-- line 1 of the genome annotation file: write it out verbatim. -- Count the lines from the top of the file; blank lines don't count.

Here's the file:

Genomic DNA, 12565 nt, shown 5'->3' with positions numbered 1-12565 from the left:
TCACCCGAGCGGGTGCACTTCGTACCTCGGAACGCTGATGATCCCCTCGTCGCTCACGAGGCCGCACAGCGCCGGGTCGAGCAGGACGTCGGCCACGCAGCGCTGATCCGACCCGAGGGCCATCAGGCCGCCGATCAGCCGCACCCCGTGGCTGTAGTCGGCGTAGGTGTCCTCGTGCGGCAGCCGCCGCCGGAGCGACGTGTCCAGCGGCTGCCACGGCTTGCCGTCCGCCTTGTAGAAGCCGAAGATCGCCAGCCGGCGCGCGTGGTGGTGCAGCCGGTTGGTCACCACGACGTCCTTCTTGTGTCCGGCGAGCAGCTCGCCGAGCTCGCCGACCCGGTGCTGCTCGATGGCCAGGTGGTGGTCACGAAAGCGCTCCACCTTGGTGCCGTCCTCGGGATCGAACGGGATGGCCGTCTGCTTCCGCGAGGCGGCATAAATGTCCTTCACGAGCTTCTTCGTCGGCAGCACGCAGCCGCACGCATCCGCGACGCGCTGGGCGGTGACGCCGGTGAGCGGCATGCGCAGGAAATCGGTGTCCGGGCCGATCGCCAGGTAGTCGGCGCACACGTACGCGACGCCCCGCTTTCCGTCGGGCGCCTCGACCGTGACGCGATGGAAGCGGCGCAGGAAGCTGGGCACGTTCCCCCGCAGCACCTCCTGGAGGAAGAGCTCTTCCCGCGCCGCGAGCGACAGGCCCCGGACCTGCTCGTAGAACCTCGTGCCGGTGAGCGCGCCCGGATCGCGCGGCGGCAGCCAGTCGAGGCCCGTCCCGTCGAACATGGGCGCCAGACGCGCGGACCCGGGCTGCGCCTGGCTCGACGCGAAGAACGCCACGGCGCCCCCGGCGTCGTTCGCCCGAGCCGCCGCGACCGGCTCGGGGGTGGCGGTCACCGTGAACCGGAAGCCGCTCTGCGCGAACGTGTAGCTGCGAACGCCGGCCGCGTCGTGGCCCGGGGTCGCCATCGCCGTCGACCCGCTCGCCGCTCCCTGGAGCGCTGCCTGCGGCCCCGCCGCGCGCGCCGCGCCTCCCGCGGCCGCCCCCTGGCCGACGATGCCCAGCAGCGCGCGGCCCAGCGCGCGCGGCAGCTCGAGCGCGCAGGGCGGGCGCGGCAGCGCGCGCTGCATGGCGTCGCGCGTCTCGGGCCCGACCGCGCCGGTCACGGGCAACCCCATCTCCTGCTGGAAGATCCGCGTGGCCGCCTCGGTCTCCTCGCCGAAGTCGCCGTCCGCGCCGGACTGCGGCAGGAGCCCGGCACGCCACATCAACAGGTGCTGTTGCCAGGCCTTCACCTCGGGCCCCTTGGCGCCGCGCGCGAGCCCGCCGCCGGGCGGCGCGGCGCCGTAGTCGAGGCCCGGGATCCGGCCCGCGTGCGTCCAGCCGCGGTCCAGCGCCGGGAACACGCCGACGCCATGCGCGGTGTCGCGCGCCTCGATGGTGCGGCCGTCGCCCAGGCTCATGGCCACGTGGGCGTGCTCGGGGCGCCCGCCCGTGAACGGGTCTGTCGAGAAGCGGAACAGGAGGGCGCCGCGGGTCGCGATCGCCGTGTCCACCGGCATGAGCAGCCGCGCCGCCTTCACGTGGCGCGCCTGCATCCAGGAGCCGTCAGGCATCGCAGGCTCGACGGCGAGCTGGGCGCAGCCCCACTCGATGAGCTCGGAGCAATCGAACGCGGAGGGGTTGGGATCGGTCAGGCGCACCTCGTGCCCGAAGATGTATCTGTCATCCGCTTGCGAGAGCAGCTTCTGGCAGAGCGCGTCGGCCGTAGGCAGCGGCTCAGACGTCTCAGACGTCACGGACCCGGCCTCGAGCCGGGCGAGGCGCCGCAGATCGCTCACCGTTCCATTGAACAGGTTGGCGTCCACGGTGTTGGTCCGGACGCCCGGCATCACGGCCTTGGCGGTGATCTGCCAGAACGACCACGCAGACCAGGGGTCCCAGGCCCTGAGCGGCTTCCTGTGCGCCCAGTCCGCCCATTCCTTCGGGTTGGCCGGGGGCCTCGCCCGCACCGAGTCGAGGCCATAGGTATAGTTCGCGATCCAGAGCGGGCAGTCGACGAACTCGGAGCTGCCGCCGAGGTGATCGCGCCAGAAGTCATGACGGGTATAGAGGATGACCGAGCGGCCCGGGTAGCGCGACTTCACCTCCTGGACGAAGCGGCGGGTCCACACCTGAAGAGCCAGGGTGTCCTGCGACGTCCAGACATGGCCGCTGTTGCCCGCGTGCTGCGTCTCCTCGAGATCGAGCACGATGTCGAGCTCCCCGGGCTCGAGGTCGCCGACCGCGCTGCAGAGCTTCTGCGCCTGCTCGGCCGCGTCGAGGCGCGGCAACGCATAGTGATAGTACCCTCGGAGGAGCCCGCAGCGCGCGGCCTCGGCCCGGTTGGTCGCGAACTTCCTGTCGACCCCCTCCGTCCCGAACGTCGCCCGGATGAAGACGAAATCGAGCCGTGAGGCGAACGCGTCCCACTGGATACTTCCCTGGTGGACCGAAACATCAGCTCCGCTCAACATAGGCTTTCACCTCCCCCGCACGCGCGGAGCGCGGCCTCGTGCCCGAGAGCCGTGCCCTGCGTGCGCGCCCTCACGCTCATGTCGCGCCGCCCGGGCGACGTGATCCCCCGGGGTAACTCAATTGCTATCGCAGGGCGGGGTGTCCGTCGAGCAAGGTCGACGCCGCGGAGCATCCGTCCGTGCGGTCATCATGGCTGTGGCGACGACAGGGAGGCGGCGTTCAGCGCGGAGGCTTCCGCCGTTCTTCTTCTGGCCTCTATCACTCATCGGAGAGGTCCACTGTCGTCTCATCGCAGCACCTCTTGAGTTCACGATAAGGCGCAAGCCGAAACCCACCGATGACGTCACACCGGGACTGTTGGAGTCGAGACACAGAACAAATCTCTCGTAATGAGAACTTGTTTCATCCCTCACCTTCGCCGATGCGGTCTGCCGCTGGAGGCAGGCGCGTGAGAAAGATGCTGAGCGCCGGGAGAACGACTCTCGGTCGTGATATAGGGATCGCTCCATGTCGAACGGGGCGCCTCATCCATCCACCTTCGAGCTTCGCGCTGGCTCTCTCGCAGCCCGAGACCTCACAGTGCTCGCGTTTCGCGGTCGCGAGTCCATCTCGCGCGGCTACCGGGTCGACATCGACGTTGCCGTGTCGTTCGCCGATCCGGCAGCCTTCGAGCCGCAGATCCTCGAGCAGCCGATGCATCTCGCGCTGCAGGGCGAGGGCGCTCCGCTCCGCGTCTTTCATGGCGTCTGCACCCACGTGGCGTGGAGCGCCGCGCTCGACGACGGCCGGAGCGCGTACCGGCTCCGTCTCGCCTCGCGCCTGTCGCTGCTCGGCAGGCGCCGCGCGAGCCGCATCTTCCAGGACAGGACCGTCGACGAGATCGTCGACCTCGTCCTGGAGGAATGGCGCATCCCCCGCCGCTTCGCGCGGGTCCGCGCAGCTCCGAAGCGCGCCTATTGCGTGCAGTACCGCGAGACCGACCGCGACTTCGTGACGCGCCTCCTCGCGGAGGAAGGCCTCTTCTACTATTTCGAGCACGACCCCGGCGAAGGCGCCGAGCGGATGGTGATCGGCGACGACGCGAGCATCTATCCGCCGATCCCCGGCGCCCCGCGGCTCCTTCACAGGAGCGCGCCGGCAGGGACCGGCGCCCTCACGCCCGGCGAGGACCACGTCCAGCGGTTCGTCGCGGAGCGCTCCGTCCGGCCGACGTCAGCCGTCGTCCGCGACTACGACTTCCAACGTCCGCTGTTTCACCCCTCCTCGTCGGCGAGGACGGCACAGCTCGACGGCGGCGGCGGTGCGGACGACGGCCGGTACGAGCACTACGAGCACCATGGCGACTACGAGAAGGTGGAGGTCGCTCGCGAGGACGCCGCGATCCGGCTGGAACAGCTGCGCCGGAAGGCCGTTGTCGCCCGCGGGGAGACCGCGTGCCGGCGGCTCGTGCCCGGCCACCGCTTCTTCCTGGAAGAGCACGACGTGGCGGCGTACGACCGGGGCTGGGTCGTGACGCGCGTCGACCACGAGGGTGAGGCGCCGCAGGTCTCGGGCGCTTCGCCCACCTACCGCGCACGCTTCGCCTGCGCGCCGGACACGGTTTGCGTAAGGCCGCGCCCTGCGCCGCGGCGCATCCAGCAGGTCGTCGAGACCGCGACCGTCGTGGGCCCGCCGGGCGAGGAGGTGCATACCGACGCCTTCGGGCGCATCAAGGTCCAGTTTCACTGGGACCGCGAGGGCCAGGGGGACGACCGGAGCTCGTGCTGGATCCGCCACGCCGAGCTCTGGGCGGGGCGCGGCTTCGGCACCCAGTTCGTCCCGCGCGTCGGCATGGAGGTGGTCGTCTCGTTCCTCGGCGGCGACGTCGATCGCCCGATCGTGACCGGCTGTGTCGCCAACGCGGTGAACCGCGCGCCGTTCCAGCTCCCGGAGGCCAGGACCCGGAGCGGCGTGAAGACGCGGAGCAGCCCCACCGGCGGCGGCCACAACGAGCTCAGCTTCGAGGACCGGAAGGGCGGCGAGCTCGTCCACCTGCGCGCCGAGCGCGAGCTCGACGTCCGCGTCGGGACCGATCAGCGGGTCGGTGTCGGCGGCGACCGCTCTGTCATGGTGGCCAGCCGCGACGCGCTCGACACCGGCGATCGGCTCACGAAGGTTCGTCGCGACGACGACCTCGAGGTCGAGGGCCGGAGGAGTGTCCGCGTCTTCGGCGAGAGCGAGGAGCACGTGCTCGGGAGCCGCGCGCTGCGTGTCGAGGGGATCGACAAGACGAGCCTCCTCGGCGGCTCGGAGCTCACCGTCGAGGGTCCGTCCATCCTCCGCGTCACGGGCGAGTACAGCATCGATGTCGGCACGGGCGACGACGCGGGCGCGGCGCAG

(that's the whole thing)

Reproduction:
Genomic DNA, 12565 nt, shown 5'->3' with positions numbered 1-12565 from the left: